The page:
Thole to catch Dickey as Blue Jays' backup

Thole to catch Dickey as Blue Jays' backup

DUNEDIN, Fla. -- The Blue Jays have decided to go with Josh Thole as their backup catcher at the start of the season instead of Erik Kratz.

The choice is somewhat of a surprise, because Kratz spent almost the entire spring working with knuckleballer R.A. Dickey on a regular basis. Kratz also hit .400 (10-for-25) with a pair of home runs and five RBIs in 11 games.

Instead, the catcher who has caught Dickey for the past four seasons got the job.

"It was a tough call, because I thought they both did a nice job this spring," Gibbons said of the two catchers. "[Thole] has something with Dickey, though. He has caught him the last few years; there's a little something they have working. So we're going to run with it."

Thole will be Dickey's personal catcher while veteran Dioner Navarro is expected to start most of the other games. Thole spent two years as the starting catcher with the New York Mets before transitioning to a part-time role in Toronto last season.

Kratz appears to have the higher offensive upside. The 33-year-old hit nine home runs in each of the past two seasons with the Phillies despite receiving less than 200 at-bats. He's a career .220 hitter with a .281 on-base percentage over parts of four years in the big leagues.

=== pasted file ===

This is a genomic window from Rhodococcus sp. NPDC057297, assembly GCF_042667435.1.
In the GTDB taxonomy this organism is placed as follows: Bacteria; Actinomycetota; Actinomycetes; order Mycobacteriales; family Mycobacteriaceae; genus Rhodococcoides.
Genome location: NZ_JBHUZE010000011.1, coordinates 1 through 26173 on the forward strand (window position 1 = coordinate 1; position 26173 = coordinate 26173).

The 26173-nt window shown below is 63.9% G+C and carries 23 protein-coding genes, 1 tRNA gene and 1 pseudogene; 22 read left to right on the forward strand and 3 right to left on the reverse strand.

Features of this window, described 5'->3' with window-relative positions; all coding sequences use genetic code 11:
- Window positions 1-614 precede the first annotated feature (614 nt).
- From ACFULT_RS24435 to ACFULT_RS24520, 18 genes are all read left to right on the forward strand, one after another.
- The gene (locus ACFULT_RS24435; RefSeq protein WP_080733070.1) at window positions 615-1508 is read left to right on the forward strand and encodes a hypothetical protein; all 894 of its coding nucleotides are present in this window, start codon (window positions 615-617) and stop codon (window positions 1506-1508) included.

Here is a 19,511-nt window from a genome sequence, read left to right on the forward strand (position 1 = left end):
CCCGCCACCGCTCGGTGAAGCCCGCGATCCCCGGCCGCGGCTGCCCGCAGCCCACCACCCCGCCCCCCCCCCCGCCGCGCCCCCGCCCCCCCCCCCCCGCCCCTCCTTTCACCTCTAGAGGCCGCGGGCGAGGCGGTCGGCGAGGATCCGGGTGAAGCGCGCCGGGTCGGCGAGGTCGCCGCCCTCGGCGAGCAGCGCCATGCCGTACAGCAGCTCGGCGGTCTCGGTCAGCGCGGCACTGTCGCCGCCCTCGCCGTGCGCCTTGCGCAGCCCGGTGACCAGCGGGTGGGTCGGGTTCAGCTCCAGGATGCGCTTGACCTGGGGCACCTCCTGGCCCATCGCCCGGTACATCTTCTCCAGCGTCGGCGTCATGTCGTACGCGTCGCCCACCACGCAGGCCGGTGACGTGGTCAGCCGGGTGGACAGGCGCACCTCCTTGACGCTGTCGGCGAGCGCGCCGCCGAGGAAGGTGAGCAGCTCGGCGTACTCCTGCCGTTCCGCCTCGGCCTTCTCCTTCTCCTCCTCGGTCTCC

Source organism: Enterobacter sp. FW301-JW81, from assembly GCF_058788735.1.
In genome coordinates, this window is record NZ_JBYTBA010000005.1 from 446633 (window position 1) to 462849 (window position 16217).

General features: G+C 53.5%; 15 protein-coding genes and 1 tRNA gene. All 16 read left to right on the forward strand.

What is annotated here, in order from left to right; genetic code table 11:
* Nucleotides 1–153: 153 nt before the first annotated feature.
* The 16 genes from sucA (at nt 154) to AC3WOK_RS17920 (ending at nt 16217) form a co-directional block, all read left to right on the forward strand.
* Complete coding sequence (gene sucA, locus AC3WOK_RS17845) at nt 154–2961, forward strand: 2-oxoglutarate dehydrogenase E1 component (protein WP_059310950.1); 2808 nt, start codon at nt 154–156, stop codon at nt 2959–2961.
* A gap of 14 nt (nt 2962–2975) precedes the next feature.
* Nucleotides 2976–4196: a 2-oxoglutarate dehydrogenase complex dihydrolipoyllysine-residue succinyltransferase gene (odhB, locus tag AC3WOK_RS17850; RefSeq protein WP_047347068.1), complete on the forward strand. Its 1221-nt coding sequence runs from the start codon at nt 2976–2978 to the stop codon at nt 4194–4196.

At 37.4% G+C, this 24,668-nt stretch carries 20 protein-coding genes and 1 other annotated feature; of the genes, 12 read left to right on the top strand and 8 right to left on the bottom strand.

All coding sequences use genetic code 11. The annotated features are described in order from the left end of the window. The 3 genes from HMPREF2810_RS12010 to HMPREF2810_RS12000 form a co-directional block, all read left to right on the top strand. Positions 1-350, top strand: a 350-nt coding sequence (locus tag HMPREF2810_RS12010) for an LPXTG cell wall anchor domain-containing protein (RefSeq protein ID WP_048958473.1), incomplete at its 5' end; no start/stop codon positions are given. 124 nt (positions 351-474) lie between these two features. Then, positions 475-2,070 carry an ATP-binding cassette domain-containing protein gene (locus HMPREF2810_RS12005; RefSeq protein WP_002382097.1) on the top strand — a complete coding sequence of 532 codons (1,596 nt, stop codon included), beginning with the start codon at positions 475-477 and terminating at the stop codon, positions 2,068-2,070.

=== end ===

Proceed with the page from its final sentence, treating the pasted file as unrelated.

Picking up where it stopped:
Thole struggled in 2013 as he managed to hit just .175 with a .256 on-base percentage in 45 games. There's a chance he could receive more playing time this year, considering Navarro hasn't played more than 89 games since 2009 and might need some additional rest over the 162-game schedule.

In order to justify the club's decision, Thole will need an uptick in his production at the plate. He's been spending a lot of time with hitting coach Kevin Seitzer this spring and feels as though he has made some progress in his approach.

"There's a couple of timing drills that we do in the cage," Thole said. "Close up with some firmness to the throw instead of just the traditional flips or hitting dead-arm batting practice -- I think doing those kind of things will be beneficial for me.

"I feel like this spring I've been able to get back to myself, who I was as a hitter, what got me here."

Gregor Chisholm is a reporter for MLB.com. Read his blog, North of the Border, and follow him on Twitter @gregorMLB. This story was not subject to the approval of Major League Baseball or its clubs.